Science fiction (SF) and the universes it lays claim to are of the most arresting material modern media has to offer, but it’s creation and subsequent exploration bears equal consideration.
The imagining of a potential future is inherently based on the experience and wisdom currently available to those making it, and as wild and wonderful a future as can be imagined, it must be inevitably rooted in the time it was conceived. As a person is nothing if not their accumulated experiences and knowledge, the ability to think entirely outside those bounds; to concoct a future that is not merely one, but several evolutions away is something of a herculean mental feat. Despite the breadth and depth of these imaginings they remain, inescapably, a product of their time. A cursory glance of SF cannon from this perspective will reveal any number of works that appear ‘dated’ by their depiction or use of technology. George Orwell’s Nineteen Eighty-Four(1949) held no notion of computers and computer-networks as we currently perceive them, and Arthur C. Clarke’s 2001: A Space Odyssey(1968) was a vision based on the current state of both space exploration and artificial intelligence.
Enter the prequel
Science Fiction as prediction becomes yet more intriguing when considered through this lens of the prequel. If a world is created, and subsequently re-visited, a sequel can understandably advance the created world’s technology with updates concurrent with our present knowledge. However, a prequel must attempt to ignore exclude any advances or gains in understanding from the story world. The concept of a prequel demands that the world’s timeline, and thus technology must either regress or stand still. That is to say, the prequel will inherently be augmented by current technical knowledge, but must still reside within the constraints of the past’s imagined future. Interesting and notable examples of this include the Star Wars prequels, which explored new content with current CGI technology that was not previously available. An attempt was made to demonstrate an earlier time period through various visual cues, but the method by with which it was rendered spoke more to the modern era than the work’s past. Similarly, Deus Ex: Human Revolution (DX:HR) depicted the original game’s vision of the future of the 1990s, but incorporated technologies we have become accustomed to, such as touch-screen devices.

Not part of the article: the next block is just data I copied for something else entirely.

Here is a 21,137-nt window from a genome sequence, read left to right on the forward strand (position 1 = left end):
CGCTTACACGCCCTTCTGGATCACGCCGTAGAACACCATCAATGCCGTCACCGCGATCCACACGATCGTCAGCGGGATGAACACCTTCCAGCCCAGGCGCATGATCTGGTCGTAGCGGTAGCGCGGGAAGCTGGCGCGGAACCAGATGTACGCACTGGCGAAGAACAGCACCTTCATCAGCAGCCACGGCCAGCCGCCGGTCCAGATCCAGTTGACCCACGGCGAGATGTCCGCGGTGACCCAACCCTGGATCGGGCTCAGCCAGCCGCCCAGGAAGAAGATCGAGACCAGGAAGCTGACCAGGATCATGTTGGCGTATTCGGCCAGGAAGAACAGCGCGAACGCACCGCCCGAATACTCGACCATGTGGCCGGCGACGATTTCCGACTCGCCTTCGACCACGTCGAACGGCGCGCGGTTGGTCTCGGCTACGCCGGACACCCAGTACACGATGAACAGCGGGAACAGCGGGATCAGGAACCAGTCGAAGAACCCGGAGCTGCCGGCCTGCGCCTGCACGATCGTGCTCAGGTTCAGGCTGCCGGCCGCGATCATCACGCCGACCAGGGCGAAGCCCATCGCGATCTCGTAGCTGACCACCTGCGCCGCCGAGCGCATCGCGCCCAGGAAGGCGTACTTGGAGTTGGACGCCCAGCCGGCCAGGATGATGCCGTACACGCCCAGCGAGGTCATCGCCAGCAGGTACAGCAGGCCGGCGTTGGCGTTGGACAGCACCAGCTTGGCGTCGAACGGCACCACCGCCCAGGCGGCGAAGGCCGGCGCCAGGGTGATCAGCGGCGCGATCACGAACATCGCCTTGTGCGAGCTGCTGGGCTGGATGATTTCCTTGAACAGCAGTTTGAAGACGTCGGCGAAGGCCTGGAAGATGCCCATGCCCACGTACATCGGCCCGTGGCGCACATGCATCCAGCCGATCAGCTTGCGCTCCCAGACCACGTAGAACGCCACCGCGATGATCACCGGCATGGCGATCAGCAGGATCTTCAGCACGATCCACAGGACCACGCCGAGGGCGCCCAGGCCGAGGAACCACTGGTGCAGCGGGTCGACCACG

Alan Moore’s Watchmen presents yet another twist, not as a past future, but an alternate (then) present / future. Alternate history stories not only require the perspective of the time of conception, but also, the consideration of the narrative’s world history turning point from our own, and all events leading to the narrative’s present.
The prequel to Ridley Scott’s 1979 Alien, and the fifth movie in the franchise (1, 2, 3, 4, promises to be a visual treat, and an interesting demonstration of past future. A recent trailer gives several clues as to the art-direction and set-design’s modern take on the original’s bleak space-trucker future. Being a prequel, technology and visual style will play an important role in establishing Prometheus’ position within the timeline. Benchmarked by the style set in 1979, replete with 2012 touch-based technology. Corridors can be seen in all their white, padded glory, and the hibernation pods make a return.
Past, present, future
Students of history will be familiar with the importance of understanding events in the context of their time, free of the analytical benefits of hindsight. Dan Carlin’s Hardcore History uses this technique to great effect, providing fascinating historical perspectives. In the same way, consider of SF’s past futures from their historical perspectives, there is much to be gained.